One of the more interesting examples was looking at the redirection surrounding the Tor Project’s website: https://www.torproject.org. Tor is a well-known target of filtering in China, so it isn’t surprising that they are being DNS poisoned. What was interesting, however, was finding that across China more than 14 separate servers all redirected https://www.torproject.org to a website owned by “The Pet Club”, a Florida-based pet-grooming service. When New Scientist magazine wrote a short article on this work recently, they contacted the webmaster of http://www.thepetclubfl.net to get his thoughts. The most interesting result of that conversation was that The Pet Club do experience a high volume of traffic from Chinese users, showing that the relevant IP address is not blocked. This was by no means the only example of such behaviour.
If we question why this all happens we are clearly moving from facts to speculation, but here are my theories for this strange behaviour:
- DNS poisoning by returning incorrect IP addresses results in a connection to the (fake) site. Assuming that these are likely to be outside of China, this means that Chinese border routers will observe connections to these IP addresses, which are unlikely to be visited by average Chinese users. Therefore it will be possible to observe users trying to get to https://www.torproject.org while still blocking their attempts. Simply returning ‘no such domain’ would effectively block many users, but would not reveal the scale of the connection attempts.
- The correlation of IP addresses shows some level of central decision-making. My theory is certainly that a large amount of the filtering decisions come in the form of guidelines rather than strict rules, resulting in variations as the guidelines are implemented by local ISPs and organisations. Despite this, there do seem to be situations where stronger rules are sent. The Pet Club case, for example, could feasilbly be explained by an instruction to ‘redirect the Tor Project’s website to thepetclubfl.net’, which was then inserted into local DNS servers.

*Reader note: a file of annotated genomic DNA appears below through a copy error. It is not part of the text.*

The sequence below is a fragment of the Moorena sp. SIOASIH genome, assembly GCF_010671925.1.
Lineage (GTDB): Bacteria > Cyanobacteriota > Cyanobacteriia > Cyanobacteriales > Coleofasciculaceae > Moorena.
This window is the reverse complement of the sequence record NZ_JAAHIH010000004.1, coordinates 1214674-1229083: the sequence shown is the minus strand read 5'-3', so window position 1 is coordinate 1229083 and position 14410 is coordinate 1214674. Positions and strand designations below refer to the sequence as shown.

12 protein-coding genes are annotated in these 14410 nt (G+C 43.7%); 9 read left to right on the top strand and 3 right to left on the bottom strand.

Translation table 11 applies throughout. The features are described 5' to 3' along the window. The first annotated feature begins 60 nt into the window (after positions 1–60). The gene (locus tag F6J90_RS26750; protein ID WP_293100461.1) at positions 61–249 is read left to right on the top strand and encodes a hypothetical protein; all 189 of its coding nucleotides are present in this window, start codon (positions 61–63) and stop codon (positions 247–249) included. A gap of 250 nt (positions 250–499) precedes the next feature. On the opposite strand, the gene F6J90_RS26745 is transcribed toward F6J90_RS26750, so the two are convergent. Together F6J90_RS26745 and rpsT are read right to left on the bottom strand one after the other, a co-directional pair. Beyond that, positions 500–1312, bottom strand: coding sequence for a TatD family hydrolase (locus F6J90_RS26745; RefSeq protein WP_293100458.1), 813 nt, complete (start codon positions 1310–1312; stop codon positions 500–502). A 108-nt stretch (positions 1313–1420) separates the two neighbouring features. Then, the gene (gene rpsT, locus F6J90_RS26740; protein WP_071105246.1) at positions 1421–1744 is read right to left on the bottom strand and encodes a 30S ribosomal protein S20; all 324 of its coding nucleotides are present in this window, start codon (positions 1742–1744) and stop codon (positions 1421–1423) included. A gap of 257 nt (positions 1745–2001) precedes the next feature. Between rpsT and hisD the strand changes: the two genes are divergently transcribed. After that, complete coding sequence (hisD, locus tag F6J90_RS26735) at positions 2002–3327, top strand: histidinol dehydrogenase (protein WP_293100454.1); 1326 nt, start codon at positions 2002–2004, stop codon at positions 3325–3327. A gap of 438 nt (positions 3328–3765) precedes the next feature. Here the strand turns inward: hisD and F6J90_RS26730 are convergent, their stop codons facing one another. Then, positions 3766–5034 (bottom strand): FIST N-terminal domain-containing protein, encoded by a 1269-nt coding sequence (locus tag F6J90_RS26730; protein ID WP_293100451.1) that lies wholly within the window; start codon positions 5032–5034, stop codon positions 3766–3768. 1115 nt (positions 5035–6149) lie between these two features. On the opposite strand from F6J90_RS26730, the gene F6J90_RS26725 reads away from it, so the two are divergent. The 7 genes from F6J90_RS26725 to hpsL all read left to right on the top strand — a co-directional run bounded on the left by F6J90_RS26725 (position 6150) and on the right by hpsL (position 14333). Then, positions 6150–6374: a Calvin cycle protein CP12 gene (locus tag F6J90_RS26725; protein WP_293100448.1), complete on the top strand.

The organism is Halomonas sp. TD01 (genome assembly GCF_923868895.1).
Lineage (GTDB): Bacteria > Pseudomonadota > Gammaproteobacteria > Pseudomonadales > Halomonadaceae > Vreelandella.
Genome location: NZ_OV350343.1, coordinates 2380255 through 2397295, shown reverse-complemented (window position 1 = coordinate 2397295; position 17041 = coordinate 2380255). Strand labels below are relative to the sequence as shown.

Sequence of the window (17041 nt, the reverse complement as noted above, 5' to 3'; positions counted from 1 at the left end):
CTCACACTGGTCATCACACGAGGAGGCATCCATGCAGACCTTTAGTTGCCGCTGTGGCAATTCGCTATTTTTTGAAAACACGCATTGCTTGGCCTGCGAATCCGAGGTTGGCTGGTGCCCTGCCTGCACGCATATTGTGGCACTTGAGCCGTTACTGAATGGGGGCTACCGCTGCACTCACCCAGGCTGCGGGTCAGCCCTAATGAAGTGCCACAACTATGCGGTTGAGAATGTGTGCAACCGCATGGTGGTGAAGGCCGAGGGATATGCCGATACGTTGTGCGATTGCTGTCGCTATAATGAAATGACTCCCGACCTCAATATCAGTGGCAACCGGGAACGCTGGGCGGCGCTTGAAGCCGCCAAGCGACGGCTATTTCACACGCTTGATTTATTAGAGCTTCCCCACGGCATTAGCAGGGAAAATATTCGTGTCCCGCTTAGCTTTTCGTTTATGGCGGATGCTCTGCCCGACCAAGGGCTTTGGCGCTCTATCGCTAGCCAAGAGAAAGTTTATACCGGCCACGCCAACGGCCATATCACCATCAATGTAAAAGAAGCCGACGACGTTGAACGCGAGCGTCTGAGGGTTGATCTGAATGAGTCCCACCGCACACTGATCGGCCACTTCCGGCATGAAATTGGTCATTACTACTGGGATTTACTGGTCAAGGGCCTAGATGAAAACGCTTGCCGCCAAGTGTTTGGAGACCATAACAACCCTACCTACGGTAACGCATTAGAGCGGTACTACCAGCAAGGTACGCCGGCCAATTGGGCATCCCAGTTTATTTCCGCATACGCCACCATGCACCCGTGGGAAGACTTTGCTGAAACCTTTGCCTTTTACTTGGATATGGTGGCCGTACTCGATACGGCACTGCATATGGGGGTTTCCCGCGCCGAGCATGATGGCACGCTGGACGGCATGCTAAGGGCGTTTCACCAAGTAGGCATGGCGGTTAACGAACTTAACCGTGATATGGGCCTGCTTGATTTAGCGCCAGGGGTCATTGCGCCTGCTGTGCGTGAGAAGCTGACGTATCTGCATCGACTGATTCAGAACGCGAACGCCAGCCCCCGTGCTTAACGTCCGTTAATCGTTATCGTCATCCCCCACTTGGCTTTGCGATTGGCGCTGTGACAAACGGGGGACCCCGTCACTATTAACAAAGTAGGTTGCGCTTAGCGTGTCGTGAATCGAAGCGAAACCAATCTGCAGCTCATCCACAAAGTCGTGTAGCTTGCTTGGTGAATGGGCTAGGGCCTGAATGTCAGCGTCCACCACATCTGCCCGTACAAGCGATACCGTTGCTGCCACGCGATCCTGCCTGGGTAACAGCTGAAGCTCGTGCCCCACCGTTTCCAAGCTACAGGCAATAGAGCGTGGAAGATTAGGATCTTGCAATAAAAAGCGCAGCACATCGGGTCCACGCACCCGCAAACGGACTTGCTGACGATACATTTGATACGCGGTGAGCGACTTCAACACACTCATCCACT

What I find fascinating in this work is the complexity of blocking. We can study DNS redirection, IP blocking, keyword filtering, BGP manipulation, and social media takedown, but this is just a technical angle. On top of this we have variations from location to location, variation over time, the choice of what method to use for particular blocking targets, and now whether or not to send precise blocking commands or more flexible guidelines.
I have many plans to extend this work to the rest of the world, and to produce similar high-resolution testing for IP reachability and other forms of filtering while still avoiding the need to involve individuals on the ground. What this study of DNS filtering shows is that the overall story of the filtering is far more complicated than simply asking what websites are blocked in which countries.
Just to conclude: a diagram of the IP redirection poisoning seen for China as of September 2012. The scale runs from green to red, with red showing more DNS redirection for censored sites and green showing less. Size of circles indicate the number of results available, in terms of the number of servers, for a given city.